By Jurell Sison
In class last week my students worked on a school wide assignment called Project Hope. It’s a nation-wide contest that’s open to all the Holy Cross high schools in the country and our students submit projects every year (I linked some of my favorite student work at the end of the blog). Anyways, the theme this year focuses on the Year of Mercy and I’m excited to see what my students will turn in tomorrow.
During one of our in-class work days, I was brainstorming with one of my students about his project and he had decided to make an old fashion collage (finally, a teenager would understand what it really meant to “cut and paste”). His original idea was to make a collage that represented the times he desperately needed God’s mercy. As we were talking through his ideas, he didn’t know how exactly he would depict it but he assured me that he would “figure something out.” So I trusted him and let him be for awhile.
Twenty minutes later I came back to check on him:
“So, how’s the collage doing?”
“Good. I’m just drawing out some of my ideas right now but it’s going really well. I actually came up with an even better idea.”
“Oh yeah? What’s that?”
“Instead of focusing on my story, I wanted to focus on all the different sins that we can all commit… you know like bullying, gossip, cheating, lying … and all that stuff. So I decided to draw the word mercy in the middle of the page and then make a collage of all these other sins.”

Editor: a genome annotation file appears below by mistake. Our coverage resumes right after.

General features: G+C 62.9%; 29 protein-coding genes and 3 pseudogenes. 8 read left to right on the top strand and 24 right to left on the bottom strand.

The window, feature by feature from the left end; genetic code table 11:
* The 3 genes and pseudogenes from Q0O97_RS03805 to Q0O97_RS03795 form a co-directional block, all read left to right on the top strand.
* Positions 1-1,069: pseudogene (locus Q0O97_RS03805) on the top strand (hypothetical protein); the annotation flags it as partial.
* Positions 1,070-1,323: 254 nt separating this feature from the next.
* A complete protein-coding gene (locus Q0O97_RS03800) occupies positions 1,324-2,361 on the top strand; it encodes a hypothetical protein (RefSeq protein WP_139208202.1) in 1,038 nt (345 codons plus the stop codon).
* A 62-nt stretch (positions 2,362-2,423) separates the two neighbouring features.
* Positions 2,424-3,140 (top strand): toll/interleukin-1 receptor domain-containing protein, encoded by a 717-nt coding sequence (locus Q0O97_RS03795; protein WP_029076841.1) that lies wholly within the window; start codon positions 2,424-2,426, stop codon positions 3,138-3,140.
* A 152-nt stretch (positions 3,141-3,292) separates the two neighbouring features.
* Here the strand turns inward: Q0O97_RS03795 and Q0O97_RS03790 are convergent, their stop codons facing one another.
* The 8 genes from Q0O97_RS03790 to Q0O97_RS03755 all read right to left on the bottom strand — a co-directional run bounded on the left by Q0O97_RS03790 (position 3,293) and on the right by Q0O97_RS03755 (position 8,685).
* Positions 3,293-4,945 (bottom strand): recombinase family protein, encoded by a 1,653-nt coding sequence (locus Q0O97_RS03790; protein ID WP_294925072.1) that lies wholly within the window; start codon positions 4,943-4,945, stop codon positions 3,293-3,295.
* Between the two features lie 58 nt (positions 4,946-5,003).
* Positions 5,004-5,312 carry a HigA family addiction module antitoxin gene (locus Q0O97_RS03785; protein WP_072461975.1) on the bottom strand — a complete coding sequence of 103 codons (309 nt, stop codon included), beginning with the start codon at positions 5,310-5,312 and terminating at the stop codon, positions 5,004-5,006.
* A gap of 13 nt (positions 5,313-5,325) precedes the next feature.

I looked up at the ceiling. I was thinking pretty hard ...and then said, “Okay... but... where do you fit in on this?”
It was in that moment that I remembered our human tendency to point the finger. This isn’t a new psychological discovery. In fact, we read about it in the Gospel today with the woman caught in adultery. A crowd is ready to condemn her with stones but Jesus says “Let the one among you who is without sin be the first to throw a stone at her.” And one by one each of these people dropped their stones and left.
What’s interesting about the story with my student is his desire to switch his project idea. He started with wanting talk about the moments when he needed mercy, the times he wished he could push the restart button but twenty minutes later he decided to focus on someone else’s sins. When I give these personal assignments, I always wonder if my students get scared to go that deep. After all, your heart is scary place to plunge, especially if you’ve never been there before. While it’s difficult to go beyond the surface and frightening to examine that ways that we have fallen short--this act is the first step towards experiencing God’s mercy.
The Gospel reminds us all of how easy it is to point the finger, how easy it is to focus on someone else rather than myself. Needless to say, I took those final moments of class encouraging my student to look deep inside himself so he could tell his own personal story. I told him that reflecting on his own story would not only be profound and inspiring but it would be courageous.
So today may we not point the finger, may we not blame. On the contrary, may we be courageous.
CHECK OUT SOME OF MY FAVORITE PROJECTS FROM MY STUDENTS:
SETH B, BREON R, JOELLE K, ANTONIO H: "When you Wake Up?"
ABOUT THE AUTHOR
Jurell is a twenty-something Filipino American living in Cleveland, Ohio. He is a teacher, writer, and filmmaker on the quest for the living God. His mission is to share stories and experiences with those who are chasing meaning and purpose in life. Jurell graduated in May 2013 with a Master of Arts in Theology. Along with some other great friends, he is one of the co-founders of The Living Person. Follow him at jurellsison.com or @jurellsison on twitter.